Mothers Unite! Organizing for Workplace Flexibility and the Transformation of Family Life

Jocelyn Elise Crowley, Author
Jocelyn Elise Crowley. Cornell Univ., $29.95 (240p) ISBN 978-0-8014-5175-1
Reviewed on: 05/20/2013
Release date: 06/01/2013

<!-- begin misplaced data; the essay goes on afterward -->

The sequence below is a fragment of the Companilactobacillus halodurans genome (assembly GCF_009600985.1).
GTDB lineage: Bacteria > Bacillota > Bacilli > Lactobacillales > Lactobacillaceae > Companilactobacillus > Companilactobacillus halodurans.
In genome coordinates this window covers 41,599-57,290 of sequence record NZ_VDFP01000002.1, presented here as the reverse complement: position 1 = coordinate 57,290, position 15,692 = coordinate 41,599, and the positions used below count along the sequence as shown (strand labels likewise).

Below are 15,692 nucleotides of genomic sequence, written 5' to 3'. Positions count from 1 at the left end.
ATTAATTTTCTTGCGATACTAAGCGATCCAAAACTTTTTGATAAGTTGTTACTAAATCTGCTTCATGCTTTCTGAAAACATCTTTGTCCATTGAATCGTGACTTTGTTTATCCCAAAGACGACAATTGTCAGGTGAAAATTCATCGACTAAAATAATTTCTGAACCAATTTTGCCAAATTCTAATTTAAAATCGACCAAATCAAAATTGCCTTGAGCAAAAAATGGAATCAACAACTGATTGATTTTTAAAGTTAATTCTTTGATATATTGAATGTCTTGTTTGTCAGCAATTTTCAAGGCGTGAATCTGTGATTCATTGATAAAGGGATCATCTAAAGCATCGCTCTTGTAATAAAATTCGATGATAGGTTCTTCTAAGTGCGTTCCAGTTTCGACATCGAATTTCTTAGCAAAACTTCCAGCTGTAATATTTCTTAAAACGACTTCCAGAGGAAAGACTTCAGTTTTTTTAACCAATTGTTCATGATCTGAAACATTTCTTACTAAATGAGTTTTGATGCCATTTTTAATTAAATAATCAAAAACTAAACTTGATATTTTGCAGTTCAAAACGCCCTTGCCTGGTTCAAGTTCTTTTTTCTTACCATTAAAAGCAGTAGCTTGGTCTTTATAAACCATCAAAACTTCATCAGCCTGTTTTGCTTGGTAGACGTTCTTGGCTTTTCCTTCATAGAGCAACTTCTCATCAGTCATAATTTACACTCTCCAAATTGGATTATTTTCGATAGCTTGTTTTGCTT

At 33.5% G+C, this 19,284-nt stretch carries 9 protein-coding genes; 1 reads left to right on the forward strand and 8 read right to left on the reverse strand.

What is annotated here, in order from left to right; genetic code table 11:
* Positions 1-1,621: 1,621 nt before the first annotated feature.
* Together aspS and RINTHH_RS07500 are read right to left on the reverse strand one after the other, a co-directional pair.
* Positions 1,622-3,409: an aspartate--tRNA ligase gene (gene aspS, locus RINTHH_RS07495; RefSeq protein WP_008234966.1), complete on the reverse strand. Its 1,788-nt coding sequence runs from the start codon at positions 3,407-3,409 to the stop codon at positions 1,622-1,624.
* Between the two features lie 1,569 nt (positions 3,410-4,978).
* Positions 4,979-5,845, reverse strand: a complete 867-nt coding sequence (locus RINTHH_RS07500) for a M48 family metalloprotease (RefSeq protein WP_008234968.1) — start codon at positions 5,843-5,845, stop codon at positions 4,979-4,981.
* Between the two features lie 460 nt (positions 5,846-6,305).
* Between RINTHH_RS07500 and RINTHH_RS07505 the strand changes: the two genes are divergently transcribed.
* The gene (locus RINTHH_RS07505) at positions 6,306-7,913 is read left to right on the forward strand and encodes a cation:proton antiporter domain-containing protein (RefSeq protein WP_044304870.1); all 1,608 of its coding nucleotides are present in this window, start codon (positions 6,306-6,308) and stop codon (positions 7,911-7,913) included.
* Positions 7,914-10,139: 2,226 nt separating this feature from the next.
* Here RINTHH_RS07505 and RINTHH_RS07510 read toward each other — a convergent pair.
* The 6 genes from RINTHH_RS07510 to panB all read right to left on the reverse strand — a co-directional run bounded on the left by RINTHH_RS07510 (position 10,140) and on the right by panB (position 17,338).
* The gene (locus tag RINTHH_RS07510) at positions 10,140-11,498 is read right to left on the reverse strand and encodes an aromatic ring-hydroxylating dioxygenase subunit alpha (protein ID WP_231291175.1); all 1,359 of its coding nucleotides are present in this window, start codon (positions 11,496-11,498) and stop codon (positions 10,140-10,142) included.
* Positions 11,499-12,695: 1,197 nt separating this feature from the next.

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Analyzing five national mothers’ organizations, Rutgers public policy professor Crowley (The Politics of Child Support in America) makes her case for workplace flexibility as the issue most likely to unite American mothers into a coherent, politically effective “Mother’s Movement.” The groups profiled include Christian-based Mothers of Preschoolers (MOPS); Mothers & More, a support group for mothers moving in and out of the workplace; Mocha Moms, a support organization for mothers of color; the National Association of Mothers’ Centers (NAMC), which offers childcare and activities for mothers and children; and MomsRising, an online group that discusses topics of national interest to mothers. Crowley shows that the participants in these groups are mostly looking for community and peer support, and are much less embroiled in the “Mommy Wars” than the media suggest. Both stay-at-home and working mothers see the value in having flexible career options. These groups’ members are mostly middle-class, leaving out some lower-income women who might be most affected by broad policy changes, and aside from Mocha Moms, they are overwhelmingly white. Nevertheless, Crowley’s data shows that these mothers are indeed interested in family-friendly workplace reform, and she optimistically posits that if the groups coordinated their efforts, they could become a force for change. (June)
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